The opinion of the court was delivered by: Hillman, District Judge
Presently before the Court is defendant's motion for summary judgment on plaintiffs' claims concerning an assault that occurred on defendant's premises. For the reasons expressed below, defendant's motion will be granted.
On December 17, 2006 at 2:00am, plaintiff Dexter Lanigan entered the elevator at the Borgata Hotel and Casino, where he was staying the night after an evening of dining and gambling. When he boarded the elevator, four men were already on it. Plaintiff engaged the men in a friendly conversation regarding the upcoming football game between the Philadelphia Eagles and New York Giants. It appeared to plaintiff that three of the men were Giants fans, as they were criticizing a certain Eagles player, while the other male supported plaintiff's point-of-view as an Eagles fan. Plaintiff relates that his interaction with these men was calm and casual.
When the elevator reached plaintiff's floor--the 25th--the man behind plaintiff who had appeared to be a fellow Eagles fan suddenly wrapped one of his arms around plaintiff's neck and twisted him to the left side of the elevator. The man twisted plaintiff out of the elevator, followed by the three other men. Plaintiff claims that he was plunged into a statue and then choked, punched, and kicked by all four men. The four men then ran down the hallway, and have never been identified or apprehended. Plaintiff believes that the reason he was assaulted was because he was an Eagles fan. As a result of the assault, plaintiff suffered an injury to his right arm, as well as permanent injury to his lower back.
Plaintiff, along with his wife, Jamie Lanigan, subsequently filed a complaint against defendant Marina District Development Company, LLC, which operates the Borgata. Plaintiff claims that defendant is liable for Mr. Lanigan's injuries because it was negligent in its duty of care to protect him, a business invitee, from a known dangerous condition. Additionally, plaintiffs claim that defendant breached its implied contract with plaintiffs to provide a safe and secure environment. Mrs. Lanigan has also lodged a claim for loss of consortium.
Defendant has moved for summary judgment, arguing that plaintiffs have not identified any facts that must be presented to a jury for determination as to whether defendant breached its duties to plaintiffs. Defendant has also moved for judgment in its favor on plaintiffs' other two claims. Plaintiffs have opposed defendant's motion.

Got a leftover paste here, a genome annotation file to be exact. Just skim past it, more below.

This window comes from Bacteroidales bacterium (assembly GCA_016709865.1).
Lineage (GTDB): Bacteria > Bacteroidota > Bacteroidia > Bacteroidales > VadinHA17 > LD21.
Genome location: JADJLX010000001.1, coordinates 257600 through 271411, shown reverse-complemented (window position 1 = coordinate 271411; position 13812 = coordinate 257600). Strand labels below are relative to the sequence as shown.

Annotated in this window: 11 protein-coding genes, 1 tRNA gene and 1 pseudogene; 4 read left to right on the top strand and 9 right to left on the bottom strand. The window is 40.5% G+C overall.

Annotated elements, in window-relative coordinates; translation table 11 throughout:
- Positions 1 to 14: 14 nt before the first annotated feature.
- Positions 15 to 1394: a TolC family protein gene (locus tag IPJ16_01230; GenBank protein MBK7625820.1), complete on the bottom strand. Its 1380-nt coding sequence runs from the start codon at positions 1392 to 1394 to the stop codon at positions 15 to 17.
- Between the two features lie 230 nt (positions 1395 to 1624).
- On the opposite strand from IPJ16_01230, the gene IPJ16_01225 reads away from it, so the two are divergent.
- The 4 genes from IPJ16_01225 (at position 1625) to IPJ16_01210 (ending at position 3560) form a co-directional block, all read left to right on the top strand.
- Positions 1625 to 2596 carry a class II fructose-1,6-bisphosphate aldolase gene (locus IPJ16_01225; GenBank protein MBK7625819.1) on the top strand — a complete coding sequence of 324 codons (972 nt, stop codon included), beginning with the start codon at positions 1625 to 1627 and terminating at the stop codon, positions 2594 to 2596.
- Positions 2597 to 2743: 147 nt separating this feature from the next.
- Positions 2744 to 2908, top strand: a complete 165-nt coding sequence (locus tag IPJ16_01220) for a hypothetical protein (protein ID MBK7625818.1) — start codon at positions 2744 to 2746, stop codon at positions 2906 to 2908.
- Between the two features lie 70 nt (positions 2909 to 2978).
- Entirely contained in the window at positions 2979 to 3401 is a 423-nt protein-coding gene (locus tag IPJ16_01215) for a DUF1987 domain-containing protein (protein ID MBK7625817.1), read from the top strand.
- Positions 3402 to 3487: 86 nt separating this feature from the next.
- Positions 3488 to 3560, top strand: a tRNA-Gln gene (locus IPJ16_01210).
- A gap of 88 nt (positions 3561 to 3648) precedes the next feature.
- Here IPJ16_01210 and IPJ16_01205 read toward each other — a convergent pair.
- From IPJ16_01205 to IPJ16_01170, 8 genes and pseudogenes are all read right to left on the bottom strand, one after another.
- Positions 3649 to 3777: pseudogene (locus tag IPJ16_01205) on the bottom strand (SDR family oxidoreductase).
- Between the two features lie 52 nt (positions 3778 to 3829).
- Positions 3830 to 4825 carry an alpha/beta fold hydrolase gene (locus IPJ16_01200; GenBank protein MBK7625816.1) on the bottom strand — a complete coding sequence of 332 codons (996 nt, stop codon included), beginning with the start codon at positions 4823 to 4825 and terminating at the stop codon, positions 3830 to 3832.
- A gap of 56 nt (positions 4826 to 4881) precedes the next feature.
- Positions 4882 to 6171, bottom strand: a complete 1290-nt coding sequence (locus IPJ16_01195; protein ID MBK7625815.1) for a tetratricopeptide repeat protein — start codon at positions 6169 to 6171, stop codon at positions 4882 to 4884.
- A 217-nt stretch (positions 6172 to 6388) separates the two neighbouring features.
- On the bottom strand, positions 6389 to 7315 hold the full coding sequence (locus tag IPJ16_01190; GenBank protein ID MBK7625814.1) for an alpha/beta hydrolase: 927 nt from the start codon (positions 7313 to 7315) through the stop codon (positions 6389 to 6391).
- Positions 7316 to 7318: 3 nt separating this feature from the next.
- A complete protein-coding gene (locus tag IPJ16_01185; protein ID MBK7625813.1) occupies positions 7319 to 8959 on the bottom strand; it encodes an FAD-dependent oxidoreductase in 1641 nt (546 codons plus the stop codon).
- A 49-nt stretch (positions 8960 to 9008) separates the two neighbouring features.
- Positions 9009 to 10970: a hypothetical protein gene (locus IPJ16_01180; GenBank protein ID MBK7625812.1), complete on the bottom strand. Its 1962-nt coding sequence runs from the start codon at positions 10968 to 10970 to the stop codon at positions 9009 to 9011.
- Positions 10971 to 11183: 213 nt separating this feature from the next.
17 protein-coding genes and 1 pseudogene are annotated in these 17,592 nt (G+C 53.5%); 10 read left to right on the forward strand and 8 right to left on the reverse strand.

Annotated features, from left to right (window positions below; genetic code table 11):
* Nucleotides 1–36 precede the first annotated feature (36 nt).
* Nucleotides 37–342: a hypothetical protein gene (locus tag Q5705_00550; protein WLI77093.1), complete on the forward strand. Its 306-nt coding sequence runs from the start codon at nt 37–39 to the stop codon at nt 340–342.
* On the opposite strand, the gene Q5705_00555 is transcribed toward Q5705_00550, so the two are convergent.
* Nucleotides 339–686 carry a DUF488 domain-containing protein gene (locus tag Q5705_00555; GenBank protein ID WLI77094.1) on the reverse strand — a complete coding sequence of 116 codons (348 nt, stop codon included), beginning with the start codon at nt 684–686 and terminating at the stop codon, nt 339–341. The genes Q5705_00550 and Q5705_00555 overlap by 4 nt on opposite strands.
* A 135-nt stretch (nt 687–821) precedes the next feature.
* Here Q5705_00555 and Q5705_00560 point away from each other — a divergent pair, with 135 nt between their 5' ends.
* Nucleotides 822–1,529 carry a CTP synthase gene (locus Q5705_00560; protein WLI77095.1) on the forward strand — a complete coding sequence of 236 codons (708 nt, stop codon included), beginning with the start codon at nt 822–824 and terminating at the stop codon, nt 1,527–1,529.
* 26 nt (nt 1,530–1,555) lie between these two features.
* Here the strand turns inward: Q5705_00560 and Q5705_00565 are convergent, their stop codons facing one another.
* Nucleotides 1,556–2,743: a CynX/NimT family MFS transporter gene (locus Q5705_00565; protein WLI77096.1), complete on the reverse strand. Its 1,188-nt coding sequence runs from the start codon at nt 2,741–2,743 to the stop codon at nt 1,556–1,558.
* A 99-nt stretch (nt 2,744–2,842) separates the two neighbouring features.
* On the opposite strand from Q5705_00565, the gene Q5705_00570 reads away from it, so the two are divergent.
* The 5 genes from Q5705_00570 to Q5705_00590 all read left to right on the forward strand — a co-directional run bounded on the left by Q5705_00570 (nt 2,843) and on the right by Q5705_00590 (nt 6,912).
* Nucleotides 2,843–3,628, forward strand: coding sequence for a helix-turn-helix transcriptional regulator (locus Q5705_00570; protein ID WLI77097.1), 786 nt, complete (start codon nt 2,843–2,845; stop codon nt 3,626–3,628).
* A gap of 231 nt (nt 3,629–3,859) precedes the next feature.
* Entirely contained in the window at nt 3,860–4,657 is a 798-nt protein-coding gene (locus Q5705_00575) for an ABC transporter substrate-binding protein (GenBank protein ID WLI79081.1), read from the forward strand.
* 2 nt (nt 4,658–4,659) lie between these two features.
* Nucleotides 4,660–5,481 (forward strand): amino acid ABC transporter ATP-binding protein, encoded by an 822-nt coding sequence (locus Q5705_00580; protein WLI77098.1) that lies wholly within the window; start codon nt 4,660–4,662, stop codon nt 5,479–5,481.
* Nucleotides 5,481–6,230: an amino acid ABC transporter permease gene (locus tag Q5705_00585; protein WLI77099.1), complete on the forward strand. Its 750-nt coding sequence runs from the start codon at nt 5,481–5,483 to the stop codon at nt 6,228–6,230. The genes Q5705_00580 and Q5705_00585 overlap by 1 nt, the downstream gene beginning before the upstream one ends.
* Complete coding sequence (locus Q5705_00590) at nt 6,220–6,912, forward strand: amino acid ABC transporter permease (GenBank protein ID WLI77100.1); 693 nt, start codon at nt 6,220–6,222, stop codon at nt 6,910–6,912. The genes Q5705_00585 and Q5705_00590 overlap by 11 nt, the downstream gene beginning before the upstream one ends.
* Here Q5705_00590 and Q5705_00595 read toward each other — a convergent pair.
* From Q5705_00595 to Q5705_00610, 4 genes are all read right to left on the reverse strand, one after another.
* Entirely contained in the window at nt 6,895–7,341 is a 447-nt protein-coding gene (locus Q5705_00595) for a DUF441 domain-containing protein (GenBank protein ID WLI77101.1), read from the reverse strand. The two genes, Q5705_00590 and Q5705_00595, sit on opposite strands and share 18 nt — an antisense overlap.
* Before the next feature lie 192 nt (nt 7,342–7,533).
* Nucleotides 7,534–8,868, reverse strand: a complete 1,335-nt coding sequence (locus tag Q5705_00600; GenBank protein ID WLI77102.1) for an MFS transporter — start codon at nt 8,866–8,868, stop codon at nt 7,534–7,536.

This Court has jurisdiction over this matter pursuant to 28 U.S.C. § 1332 because there is complete diversity of citizenship between the parties and the amount in controversy exceeds $75,000.
B. Summary Judgment Standard
Summary judgment is appropriate where the Court is satisfied that "the pleadings, depositions, answers to interrogatories, and admissions on file, together with the affidavits, if any, show that there is no genuine issue as to any material fact and that the moving party is entitled to a judgment as a matter of law." Celotex Corp. v. Catrett, 477 U.S. 317, 330 (1986); Fed. R. Civ. P. 56(c).
An issue is "genuine" if it is supported by evidence such that a reasonable jury could return a verdict in the nonmoving party's favor. Anderson v. Liberty Lobby, Inc., 477 U.S. 242, 248 (1986). A fact is "material" if, under the governing substantive law, a dispute about the fact might affect the outcome of the suit. Id. In considering a motion for summary judgment, a district court may not make credibility determinations or engage in any weighing of the evidence; instead, the non-moving party's evidence "is to be believed and all justifiable inferences are to be drawn in his favor." Marino v. Industrial Crating Co., 358 F.3d 241, 247 (3d Cir. 2004)(quoting Anderson, 477 U.S. at 255).
Initially, the moving party has the burden of demonstrating the absence of a genuine issue of material fact. Celotex Corp. v. Catrett, 477 U.S. 317, 323 (1986). Once the moving party has met this burden, the nonmoving party must identify, by affidavits or otherwise, specific facts showing that there is a genuine issue for trial. Id. Thus, to withstand a properly supported motion for summary judgment, the nonmoving party must identify specific facts and affirmative evidence that contradict those offered by the moving party. Anderson, 477 U.S. at 256-57. A party opposing summary ...